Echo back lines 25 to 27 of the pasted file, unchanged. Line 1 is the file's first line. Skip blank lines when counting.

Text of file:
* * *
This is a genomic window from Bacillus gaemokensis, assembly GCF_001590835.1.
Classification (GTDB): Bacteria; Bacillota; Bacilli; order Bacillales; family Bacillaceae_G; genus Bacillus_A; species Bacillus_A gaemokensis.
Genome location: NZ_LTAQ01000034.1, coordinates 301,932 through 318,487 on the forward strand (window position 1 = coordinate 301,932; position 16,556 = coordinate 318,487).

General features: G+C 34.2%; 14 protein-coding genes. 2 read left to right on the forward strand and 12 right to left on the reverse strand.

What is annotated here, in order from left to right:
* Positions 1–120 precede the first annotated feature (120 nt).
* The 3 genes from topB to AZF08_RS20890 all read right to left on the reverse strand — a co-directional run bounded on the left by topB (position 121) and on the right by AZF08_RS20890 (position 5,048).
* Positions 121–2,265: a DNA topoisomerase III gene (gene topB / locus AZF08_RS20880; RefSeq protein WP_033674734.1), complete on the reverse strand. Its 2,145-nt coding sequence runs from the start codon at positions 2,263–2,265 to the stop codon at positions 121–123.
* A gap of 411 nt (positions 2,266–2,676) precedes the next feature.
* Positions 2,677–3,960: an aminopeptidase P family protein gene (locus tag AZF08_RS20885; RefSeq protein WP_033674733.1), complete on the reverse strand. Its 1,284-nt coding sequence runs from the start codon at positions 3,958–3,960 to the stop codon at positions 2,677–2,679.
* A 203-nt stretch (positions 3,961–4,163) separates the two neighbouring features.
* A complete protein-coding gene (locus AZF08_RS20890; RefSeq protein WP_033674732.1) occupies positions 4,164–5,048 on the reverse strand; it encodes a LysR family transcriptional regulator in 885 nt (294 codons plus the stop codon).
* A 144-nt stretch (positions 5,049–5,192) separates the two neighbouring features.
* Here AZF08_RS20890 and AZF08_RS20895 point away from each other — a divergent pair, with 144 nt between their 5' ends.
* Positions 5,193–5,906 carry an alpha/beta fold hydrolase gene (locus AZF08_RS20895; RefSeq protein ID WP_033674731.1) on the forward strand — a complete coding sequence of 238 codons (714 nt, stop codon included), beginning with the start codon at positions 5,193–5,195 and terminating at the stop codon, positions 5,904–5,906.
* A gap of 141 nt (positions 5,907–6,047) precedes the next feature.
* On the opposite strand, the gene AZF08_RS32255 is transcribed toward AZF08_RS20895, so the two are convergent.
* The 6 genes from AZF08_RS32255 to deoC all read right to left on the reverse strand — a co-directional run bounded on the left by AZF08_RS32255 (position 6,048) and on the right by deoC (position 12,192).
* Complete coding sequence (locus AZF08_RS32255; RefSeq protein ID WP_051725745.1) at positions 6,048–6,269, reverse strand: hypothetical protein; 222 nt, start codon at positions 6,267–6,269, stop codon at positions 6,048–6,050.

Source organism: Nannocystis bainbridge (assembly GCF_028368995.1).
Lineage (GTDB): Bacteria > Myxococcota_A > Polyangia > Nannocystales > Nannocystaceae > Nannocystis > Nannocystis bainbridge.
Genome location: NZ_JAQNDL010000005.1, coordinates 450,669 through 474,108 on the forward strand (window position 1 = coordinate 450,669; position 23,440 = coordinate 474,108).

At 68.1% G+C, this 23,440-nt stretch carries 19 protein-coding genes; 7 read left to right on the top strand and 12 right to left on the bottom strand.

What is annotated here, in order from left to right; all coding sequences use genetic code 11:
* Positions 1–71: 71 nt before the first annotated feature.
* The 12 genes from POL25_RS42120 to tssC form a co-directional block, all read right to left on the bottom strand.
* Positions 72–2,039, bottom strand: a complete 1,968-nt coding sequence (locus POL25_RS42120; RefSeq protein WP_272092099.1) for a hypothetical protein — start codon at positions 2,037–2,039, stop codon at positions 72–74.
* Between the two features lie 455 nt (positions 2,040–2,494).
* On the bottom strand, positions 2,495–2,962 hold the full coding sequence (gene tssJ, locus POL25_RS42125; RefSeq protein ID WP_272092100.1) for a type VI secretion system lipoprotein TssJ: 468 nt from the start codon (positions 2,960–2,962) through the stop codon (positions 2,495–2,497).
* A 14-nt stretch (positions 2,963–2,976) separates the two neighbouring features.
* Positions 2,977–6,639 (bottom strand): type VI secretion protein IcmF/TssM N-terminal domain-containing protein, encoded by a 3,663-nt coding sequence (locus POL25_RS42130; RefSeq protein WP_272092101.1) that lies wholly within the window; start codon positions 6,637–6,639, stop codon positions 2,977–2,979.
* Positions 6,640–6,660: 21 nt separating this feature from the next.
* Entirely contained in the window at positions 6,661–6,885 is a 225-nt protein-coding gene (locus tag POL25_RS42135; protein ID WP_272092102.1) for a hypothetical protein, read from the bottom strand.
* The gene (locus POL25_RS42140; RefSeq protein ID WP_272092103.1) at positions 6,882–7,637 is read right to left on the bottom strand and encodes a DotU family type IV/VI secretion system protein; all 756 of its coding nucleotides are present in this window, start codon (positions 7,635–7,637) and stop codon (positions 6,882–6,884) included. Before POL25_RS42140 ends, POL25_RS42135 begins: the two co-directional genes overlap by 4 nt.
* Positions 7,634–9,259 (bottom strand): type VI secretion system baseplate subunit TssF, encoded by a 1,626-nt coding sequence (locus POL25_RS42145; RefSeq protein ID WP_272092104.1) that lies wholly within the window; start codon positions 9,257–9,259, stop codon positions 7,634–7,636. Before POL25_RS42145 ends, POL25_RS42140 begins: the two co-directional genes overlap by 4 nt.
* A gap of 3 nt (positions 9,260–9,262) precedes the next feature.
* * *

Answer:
* Positions 1–71: 71 nt before the first annotated feature.
* The 12 genes from POL25_RS42120 to tssC form a co-directional block, all read right to left on the bottom strand.
* Positions 72–2,039, bottom strand: a complete 1,968-nt coding sequence (locus POL25_RS42120; RefSeq protein WP_272092099.1) for a hypothetical protein — start codon at positions 2,037–2,039, stop codon at positions 72–74.